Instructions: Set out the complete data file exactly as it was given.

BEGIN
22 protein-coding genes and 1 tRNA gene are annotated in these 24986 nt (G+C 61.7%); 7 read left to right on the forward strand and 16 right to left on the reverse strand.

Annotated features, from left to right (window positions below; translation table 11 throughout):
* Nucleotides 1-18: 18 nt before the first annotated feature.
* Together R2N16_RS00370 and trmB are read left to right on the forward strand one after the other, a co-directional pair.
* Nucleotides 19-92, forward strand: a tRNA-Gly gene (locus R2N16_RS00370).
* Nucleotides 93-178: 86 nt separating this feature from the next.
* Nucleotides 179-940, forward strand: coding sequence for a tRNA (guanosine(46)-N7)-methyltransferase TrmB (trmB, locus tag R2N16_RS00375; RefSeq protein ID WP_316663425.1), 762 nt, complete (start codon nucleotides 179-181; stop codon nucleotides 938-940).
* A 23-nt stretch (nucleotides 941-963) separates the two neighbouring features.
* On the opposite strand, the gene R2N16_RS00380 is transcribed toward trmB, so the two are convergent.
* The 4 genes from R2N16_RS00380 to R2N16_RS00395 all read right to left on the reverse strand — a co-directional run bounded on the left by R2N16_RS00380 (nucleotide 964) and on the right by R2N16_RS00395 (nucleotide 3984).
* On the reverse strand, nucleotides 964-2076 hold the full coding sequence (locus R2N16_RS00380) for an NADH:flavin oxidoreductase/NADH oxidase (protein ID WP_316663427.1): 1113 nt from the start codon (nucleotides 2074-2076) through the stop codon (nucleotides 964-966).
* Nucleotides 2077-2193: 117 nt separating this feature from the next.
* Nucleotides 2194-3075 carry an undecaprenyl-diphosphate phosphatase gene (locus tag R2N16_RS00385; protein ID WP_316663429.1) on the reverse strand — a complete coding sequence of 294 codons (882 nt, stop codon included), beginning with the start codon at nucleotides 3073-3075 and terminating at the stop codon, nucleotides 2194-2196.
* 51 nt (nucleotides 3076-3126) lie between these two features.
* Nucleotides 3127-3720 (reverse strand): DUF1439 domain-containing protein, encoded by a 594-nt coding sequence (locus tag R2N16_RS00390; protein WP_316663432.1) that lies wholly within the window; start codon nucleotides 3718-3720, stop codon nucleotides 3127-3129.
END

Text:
22 protein-coding genes and 1 tRNA gene are annotated in these 24986 nt (G+C 61.7%); 7 read left to right on the forward strand and 16 right to left on the reverse strand.

Annotated features, from left to right (window positions below; translation table 11 throughout):
* Nucleotides 1-18: 18 nt before the first annotated feature.
* Together R2N16_RS00370 and trmB are read left to right on the forward strand one after the other, a co-directional pair.
* Nucleotides 19-92, forward strand: a tRNA-Gly gene (locus R2N16_RS00370).
* Nucleotides 93-178: 86 nt separating this feature from the next.
* Nucleotides 179-940, forward strand: coding sequence for a tRNA (guanosine(46)-N7)-methyltransferase TrmB (trmB, locus tag R2N16_RS00375; RefSeq protein ID WP_316663425.1), 762 nt, complete (start codon nucleotides 179-181; stop codon nucleotides 938-940).
* A 23-nt stretch (nucleotides 941-963) separates the two neighbouring features.
* On the opposite strand, the gene R2N16_RS00380 is transcribed toward trmB, so the two are convergent.
* The 4 genes from R2N16_RS00380 to R2N16_RS00395 all read right to left on the reverse strand — a co-directional run bounded on the left by R2N16_RS00380 (nucleotide 964) and on the right by R2N16_RS00395 (nucleotide 3984).
* On the reverse strand, nucleotides 964-2076 hold the full coding sequence (locus R2N16_RS00380) for an NADH:flavin oxidoreductase/NADH oxidase (protein ID WP_316663427.1): 1113 nt from the start codon (nucleotides 2074-2076) through the stop codon (nucleotides 964-966).
* Nucleotides 2077-2193: 117 nt separating this feature from the next.
* Nucleotides 2194-3075 carry an undecaprenyl-diphosphate phosphatase gene (locus tag R2N16_RS00385; protein ID WP_316663429.1) on the reverse strand — a complete coding sequence of 294 codons (882 nt, stop codon included), beginning with the start codon at nucleotides 3073-3075 and terminating at the stop codon, nucleotides 2194-2196.
* 51 nt (nucleotides 3076-3126) lie between these two features.
* Nucleotides 3127-3720 (reverse strand): DUF1439 domain-containing protein, encoded by a 594-nt coding sequence (locus tag R2N16_RS00390; protein WP_316663432.1) that lies wholly within the window; start codon nucleotides 3718-3720, stop codon nucleotides 3127-3129.